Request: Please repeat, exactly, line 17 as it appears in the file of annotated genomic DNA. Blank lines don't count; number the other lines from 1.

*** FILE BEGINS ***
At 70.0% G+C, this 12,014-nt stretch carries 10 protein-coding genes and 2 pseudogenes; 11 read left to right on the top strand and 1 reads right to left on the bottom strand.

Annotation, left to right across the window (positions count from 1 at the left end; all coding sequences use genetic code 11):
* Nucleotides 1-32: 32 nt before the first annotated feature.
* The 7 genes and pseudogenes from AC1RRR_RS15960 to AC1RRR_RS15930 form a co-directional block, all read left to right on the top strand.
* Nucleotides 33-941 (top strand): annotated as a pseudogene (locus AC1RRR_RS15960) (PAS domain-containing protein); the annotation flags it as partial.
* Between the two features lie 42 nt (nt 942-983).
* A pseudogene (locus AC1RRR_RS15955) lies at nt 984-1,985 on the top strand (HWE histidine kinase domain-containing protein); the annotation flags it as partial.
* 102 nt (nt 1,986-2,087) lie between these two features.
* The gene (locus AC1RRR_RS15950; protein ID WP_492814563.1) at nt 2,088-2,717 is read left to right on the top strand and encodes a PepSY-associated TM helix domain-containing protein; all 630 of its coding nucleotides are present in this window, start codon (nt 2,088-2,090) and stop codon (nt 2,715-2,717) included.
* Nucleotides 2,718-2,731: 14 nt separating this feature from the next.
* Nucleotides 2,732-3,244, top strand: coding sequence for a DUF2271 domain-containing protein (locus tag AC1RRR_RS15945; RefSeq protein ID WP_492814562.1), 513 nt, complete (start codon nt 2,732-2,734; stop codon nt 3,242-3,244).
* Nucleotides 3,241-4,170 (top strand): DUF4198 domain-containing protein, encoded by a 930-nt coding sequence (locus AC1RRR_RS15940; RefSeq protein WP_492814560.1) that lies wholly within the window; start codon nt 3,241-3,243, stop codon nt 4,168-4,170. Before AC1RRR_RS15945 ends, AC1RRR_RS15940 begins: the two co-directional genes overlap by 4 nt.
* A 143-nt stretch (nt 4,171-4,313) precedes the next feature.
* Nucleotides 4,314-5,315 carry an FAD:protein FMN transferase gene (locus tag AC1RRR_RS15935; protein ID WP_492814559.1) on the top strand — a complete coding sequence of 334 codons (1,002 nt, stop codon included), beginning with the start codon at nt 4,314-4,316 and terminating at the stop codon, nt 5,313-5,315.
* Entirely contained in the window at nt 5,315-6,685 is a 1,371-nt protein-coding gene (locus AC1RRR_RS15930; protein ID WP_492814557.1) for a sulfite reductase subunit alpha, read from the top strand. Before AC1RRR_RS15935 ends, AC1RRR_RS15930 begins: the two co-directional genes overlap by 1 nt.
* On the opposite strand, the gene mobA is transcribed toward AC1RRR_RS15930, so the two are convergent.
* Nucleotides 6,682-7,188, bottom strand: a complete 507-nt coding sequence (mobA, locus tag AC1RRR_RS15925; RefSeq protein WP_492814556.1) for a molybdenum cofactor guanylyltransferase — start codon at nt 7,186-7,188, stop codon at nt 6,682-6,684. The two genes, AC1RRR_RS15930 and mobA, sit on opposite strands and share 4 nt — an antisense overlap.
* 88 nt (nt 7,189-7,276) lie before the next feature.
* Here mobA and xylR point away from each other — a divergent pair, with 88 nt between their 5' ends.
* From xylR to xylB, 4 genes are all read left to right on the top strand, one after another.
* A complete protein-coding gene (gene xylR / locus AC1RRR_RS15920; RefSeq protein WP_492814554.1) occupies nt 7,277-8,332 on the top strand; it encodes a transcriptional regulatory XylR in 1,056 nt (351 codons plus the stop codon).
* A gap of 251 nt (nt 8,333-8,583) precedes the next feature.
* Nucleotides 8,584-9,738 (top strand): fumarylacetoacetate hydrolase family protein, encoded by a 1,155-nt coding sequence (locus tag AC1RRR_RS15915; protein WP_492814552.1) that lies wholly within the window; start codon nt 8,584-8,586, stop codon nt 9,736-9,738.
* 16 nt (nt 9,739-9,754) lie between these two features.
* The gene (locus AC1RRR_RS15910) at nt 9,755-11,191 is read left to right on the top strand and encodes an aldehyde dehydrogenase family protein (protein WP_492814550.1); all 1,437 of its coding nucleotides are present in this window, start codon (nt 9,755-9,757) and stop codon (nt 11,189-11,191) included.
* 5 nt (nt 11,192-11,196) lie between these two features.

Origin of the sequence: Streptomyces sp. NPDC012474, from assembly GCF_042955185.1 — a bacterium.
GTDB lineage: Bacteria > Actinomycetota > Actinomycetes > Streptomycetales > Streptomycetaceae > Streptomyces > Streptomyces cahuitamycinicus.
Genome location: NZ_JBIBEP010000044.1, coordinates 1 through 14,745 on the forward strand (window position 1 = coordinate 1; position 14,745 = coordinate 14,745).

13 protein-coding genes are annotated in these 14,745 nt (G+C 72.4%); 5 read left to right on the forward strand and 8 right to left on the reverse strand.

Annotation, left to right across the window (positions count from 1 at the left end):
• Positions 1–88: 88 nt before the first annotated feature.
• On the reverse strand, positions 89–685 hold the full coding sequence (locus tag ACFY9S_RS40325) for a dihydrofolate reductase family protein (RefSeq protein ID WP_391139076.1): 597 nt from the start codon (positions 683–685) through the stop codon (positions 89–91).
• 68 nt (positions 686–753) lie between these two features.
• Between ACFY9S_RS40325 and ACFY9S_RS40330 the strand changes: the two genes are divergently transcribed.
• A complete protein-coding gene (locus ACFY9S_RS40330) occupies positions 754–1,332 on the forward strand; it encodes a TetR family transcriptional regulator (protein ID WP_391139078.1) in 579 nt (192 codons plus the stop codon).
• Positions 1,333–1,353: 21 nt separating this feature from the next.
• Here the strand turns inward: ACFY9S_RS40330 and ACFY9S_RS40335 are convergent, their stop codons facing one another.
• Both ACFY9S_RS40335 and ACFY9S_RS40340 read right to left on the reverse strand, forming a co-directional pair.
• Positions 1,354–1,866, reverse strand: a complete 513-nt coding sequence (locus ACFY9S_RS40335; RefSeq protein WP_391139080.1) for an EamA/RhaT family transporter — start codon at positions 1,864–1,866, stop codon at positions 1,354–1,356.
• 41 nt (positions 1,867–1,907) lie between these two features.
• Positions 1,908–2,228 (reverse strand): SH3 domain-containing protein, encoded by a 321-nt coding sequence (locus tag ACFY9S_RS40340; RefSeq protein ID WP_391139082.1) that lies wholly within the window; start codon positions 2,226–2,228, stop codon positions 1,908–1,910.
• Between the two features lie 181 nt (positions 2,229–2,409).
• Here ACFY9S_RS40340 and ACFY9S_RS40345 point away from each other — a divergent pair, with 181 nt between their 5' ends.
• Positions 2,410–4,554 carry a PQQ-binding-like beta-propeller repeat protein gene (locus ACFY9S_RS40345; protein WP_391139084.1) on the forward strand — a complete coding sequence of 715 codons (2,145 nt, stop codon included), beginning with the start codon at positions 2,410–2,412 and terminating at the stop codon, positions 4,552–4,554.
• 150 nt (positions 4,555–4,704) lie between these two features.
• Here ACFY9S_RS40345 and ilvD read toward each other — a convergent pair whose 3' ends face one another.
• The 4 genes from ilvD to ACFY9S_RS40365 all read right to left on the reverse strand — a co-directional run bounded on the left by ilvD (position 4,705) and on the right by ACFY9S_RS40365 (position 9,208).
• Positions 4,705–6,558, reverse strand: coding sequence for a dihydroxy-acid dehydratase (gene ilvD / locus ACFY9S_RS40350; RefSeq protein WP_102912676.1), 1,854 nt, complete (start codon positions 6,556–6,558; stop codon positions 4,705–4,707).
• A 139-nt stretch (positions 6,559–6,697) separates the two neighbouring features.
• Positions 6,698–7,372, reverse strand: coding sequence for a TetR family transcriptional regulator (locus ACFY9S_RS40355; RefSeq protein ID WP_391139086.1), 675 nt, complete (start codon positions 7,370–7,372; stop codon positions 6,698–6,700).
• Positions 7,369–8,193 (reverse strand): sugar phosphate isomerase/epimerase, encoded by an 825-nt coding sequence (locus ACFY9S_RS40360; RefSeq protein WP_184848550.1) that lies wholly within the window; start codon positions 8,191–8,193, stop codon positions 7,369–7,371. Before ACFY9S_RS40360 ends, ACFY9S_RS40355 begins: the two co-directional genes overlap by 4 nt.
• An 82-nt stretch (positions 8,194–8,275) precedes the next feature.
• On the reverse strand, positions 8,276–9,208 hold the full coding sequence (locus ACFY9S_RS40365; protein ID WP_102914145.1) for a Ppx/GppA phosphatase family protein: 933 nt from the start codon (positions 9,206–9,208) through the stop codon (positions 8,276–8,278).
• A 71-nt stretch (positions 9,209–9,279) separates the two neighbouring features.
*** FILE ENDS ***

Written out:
* Nucleotides 6,682-7,188, bottom strand: a complete 507-nt coding sequence (mobA, locus tag AC1RRR_RS15925; RefSeq protein WP_492814556.1) for a molybdenum cofactor guanylyltransferase — start codon at nt 7,186-7,188, stop codon at nt 6,682-6,684. The two genes, AC1RRR_RS15930 and mobA, sit on opposite strands and share 4 nt — an antisense overlap.